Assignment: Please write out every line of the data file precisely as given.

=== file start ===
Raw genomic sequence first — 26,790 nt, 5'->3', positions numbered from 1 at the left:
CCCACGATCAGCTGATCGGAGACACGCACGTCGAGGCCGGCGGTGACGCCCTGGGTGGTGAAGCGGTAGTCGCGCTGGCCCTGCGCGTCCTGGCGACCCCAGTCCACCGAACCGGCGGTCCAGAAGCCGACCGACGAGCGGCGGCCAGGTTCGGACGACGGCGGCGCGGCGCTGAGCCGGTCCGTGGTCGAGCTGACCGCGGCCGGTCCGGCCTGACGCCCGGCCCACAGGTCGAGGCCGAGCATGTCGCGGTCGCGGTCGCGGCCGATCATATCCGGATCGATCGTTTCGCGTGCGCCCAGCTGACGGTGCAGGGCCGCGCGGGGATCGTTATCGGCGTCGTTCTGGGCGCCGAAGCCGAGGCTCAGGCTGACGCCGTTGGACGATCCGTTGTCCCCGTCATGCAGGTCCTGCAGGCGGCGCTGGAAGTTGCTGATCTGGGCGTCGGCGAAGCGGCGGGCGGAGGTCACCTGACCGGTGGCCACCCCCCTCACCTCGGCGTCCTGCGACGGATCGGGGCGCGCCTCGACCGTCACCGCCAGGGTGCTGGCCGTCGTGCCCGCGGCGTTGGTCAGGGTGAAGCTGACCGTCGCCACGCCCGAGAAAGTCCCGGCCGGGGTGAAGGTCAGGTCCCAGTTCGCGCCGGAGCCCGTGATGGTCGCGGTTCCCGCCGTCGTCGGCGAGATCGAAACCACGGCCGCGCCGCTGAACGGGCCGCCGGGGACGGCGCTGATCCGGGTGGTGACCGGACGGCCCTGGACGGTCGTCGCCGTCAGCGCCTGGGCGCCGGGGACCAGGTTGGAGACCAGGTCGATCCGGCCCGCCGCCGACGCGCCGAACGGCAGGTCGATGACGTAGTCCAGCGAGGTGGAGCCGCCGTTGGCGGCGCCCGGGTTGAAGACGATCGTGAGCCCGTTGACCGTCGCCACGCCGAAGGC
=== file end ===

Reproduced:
Raw genomic sequence first — 26,790 nt, 5'->3', positions numbered from 1 at the left:
CCCACGATCAGCTGATCGGAGACACGCACGTCGAGGCCGGCGGTGACGCCCTGGGTGGTGAAGCGGTAGTCGCGCTGGCCCTGCGCGTCCTGGCGACCCCAGTCCACCGAACCGGCGGTCCAGAAGCCGACCGACGAGCGGCGGCCAGGTTCGGACGACGGCGGCGCGGCGCTGAGCCGGTCCGTGGTCGAGCTGACCGCGGCCGGTCCGGCCTGACGCCCGGCCCACAGGTCGAGGCCGAGCATGTCGCGGTCGCGGTCGCGGCCGATCATATCCGGATCGATCGTTTCGCGTGCGCCCAGCTGACGGTGCAGGGCCGCGCGGGGATCGTTATCGGCGTCGTTCTGGGCGCCGAAGCCGAGGCTCAGGCTGACGCCGTTGGACGATCCGTTGTCCCCGTCATGCAGGTCCTGCAGGCGGCGCTGGAAGTTGCTGATCTGGGCGTCGGCGAAGCGGCGGGCGGAGGTCACCTGACCGGTGGCCACCCCCCTCACCTCGGCGTCCTGCGACGGATCGGGGCGCGCCTCGACCGTCACCGCCAGGGTGCTGGCCGTCGTGCCCGCGGCGTTGGTCAGGGTGAAGCTGACCGTCGCCACGCCCGAGAAAGTCCCGGCCGGGGTGAAGGTCAGGTCCCAGTTCGCGCCGGAGCCCGTGATGGTCGCGGTTCCCGCCGTCGTCGGCGAGATCGAAACCACGGCCGCGCCGCTGAACGGGCCGCCGGGGACGGCGCTGATCCGGGTGGTGACCGGACGGCCCTGGACGGTCGTCGCCGTCAGCGCCTGGGCGCCGGGGACCAGGTTGGAGACCAGGTCGATCCGGCCCGCCGCCGACGCGCCGAACGGCAGGTCGATGACGTAGTCCAGCGAGGTGGAGCCGCCGTTGGCGGCGCCCGGGTTGAAGACGATCGTGAGCCCGTTGACCGTCGCCACGCCGAAGGC